On July 11 in Richmond, the Chesapeake Executive Council held its annual meeting to discuss progress by the states and federal government toward restoring the Bay, including meeting the requirements of the Bay Total Maximum Daily Load (TMDL), issued by the U.S. EPA in December 2010. The Executive Council includes the chief executives from Virginia, Maryland, Pennsylvania, Delaware, New York, West Virginia, the District of Columbia, the Chesapeake Bay Commission, the U.S. EPA, and the U.S. Department of Agriculture. December 2011 is the first deadline for two-year “milestones” set in 2009 by the Executive Council, as well as the deadline for states to develop Phase II of their Watershed Implementation Plans under the Bay TMDL, showing how pollution-reduction goals are to be met at the local level. At the July 11 meeting, staff of the EPA’s Chesapeake Bay Program presented an interim progress report, based on state-reported data through June 2010 and showing progress in implementing pollution-control practices, compared to the 2008 baseline year for the current milestone period. According to the progress report, Virginia and Delaware are “generally on track” to meet the 2011 milestones; Pennsylvania, Maryland, West Virginia, and D.C. are “generally ahead of schedule”; and New York is “generally ahead of schedule for some practices, behind for others.” Here are excerpts from the Virginia section of the progress report: “Virginia is ahead of schedule or on schedule for meeting milestone commitments for BMPs [best management practices] including cover crops,conservation tillage, continuous no-till, cover crops, grass buffers, wetland restoration, stormwater management, erosionand sediment control, and septic pump-outs. Several bills to assist in achieving nutrient reductions were approvedby the 2011 General Assembly…. These new laws will require sale restrictionson phosphorus containing fertilizers for non-agricultural use, require all golf courses to develop and implementnutrient-management plans, and encourage farmers to develop comprehensive resource management plans that willinclude nutrient- and sediment-reduction practices. Despite poor economic conditions adversely impacting the statebudget, Virginia adopted in statute a dedicated funding stream for agricultural BMPs derived from an additional recordationfee associated with property transfers. This fee is projected to generate approximately $9 million per year….Virginia continues its aggressive program to upgrade sewage treatment plans. There are currently 57 active grantsagreements for nutrient-control upgrades that commit $659 million in state cost-share funds. Calendar year 2011 isthe first compliance period for wastewater dischargers to meet river basin-wide nutrient allocations established by Virginia’s watershed general permit. Virginia is on-track to reissue the permit in 2012 with nutrient allocations that conform to EPA’s Chesapeake Bay TMDL. Current and Anticipated Shortfalls: Some shortfalls are expected for some of the BMPs. The Commonwealth recently modified the tracking and reportingprocedures for nutrient management plans (NMPs) prior to the beginning of the milestone period to more accuratelyaccount for the average lifespan of NMPs: …urban nutrient-management acres…are lagging behind the milestone commitment levels [and] livestock stream-exclusion practices equating to 32 percent of the goal have been installed…. Contingencies to Address Shortfalls: Law changes have been enacted that will increase acreage of the urban nutrient-management practices substantially in future periods. To increase the pace of installation of livestock-exclusion practices, an additional $4 million in state cost-share funding has recently been earmarked for livestock stream-exclusion practices offered through soil and water conservation districts. The Governor and General Assembly have appropriated approximately $20 million per year for agricultural BMPs for FY12 and FY13….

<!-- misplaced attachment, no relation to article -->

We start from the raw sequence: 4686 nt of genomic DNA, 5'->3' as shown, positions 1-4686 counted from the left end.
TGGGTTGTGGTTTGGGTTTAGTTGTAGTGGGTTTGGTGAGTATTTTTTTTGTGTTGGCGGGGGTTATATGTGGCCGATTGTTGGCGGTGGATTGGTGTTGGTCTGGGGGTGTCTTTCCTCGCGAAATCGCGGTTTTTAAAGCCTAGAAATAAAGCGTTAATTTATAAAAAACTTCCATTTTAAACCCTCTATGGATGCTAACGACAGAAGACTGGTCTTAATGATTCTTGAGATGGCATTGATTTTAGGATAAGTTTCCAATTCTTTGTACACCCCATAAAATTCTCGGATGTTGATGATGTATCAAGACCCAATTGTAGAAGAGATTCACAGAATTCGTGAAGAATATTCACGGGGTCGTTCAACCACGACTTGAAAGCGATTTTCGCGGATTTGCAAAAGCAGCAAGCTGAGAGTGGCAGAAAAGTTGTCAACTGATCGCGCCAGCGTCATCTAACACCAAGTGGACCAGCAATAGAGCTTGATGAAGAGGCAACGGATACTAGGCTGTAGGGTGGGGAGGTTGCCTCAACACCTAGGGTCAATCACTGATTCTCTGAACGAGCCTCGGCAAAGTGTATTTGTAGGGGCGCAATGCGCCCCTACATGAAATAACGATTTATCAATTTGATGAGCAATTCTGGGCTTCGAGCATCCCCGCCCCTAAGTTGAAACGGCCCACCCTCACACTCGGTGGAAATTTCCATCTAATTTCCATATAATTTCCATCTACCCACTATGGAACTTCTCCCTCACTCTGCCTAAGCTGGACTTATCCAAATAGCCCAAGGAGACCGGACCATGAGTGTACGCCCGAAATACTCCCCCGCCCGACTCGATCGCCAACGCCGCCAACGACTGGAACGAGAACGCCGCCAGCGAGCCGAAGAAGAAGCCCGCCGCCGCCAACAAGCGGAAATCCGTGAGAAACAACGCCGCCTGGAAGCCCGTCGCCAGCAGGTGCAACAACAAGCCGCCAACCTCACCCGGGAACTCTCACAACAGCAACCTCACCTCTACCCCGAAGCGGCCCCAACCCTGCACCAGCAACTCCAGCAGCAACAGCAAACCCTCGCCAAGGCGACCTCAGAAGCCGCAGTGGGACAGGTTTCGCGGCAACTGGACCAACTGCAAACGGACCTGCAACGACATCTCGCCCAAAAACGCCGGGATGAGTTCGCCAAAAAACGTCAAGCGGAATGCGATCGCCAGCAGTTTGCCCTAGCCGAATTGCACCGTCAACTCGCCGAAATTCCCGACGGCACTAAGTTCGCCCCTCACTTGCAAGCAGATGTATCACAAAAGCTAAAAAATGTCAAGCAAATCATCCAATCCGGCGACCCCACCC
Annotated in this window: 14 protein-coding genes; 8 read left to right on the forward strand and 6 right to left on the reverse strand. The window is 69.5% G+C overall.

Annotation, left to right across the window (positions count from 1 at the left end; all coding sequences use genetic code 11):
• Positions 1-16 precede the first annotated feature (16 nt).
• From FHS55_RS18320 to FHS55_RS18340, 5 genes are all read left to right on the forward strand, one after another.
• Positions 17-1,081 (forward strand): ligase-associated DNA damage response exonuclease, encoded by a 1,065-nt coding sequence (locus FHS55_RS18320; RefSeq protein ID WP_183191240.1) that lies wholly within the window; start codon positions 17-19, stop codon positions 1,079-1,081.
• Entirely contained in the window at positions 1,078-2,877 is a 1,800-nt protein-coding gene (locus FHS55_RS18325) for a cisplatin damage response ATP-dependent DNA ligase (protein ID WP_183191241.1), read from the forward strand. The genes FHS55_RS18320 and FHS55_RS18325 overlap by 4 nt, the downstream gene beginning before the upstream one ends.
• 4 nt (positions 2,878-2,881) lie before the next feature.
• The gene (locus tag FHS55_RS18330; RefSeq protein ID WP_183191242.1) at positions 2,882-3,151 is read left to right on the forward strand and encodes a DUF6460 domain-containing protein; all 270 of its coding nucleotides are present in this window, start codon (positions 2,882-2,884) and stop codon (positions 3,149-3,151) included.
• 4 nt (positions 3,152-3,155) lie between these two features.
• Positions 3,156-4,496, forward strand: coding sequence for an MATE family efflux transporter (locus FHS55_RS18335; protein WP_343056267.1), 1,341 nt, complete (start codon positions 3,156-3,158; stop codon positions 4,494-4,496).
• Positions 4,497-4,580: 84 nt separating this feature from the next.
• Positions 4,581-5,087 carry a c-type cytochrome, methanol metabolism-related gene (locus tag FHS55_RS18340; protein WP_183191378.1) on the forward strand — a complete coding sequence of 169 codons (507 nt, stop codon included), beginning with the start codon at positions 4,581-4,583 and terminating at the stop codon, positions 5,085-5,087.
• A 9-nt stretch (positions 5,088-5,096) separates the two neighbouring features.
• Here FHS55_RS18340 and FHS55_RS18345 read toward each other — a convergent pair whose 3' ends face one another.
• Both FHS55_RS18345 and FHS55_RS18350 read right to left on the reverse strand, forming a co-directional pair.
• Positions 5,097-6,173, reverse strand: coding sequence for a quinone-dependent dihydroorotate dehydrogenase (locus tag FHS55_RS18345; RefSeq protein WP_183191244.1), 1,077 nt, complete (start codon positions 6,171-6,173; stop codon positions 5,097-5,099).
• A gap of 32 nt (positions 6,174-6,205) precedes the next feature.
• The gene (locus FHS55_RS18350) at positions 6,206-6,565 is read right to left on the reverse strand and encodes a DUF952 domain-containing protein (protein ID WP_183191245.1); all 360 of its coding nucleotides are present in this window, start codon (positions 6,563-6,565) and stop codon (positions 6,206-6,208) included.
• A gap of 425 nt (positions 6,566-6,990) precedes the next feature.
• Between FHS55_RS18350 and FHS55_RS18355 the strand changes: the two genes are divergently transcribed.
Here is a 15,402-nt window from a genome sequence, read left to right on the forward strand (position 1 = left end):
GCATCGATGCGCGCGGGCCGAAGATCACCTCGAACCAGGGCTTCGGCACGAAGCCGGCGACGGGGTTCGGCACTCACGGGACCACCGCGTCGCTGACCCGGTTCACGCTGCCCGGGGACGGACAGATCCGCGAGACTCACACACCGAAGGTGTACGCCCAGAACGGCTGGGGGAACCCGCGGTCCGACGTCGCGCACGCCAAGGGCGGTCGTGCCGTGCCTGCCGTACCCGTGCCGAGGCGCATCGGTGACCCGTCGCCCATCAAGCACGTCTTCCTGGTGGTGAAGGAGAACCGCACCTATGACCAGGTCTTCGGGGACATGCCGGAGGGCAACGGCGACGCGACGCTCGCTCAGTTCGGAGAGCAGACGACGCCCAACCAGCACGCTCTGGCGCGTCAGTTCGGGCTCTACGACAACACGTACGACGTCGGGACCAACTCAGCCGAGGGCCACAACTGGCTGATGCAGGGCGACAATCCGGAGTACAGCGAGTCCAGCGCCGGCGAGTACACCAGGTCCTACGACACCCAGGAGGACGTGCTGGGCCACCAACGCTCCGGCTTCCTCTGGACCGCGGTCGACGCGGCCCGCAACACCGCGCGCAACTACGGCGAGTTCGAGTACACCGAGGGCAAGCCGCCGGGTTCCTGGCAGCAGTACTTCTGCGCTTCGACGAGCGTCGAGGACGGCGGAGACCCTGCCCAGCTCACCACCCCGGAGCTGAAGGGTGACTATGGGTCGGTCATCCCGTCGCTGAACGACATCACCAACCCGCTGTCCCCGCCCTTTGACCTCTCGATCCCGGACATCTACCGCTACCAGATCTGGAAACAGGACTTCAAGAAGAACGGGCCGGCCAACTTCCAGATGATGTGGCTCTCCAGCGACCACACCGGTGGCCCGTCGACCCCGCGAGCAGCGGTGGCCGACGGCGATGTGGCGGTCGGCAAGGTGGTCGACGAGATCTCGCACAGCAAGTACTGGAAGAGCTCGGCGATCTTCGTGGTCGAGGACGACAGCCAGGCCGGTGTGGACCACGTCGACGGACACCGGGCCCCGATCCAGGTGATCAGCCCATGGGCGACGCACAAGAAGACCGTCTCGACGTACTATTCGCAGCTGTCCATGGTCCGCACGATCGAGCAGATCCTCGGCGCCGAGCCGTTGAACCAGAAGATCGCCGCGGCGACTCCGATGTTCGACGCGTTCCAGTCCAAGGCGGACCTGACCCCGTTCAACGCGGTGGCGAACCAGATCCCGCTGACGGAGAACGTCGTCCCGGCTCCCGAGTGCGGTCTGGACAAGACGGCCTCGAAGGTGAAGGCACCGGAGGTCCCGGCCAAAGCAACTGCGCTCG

Source: 2011 Executive Council Meeting (July 11, 2011), Chesapeake Bay Program, 7/15/11.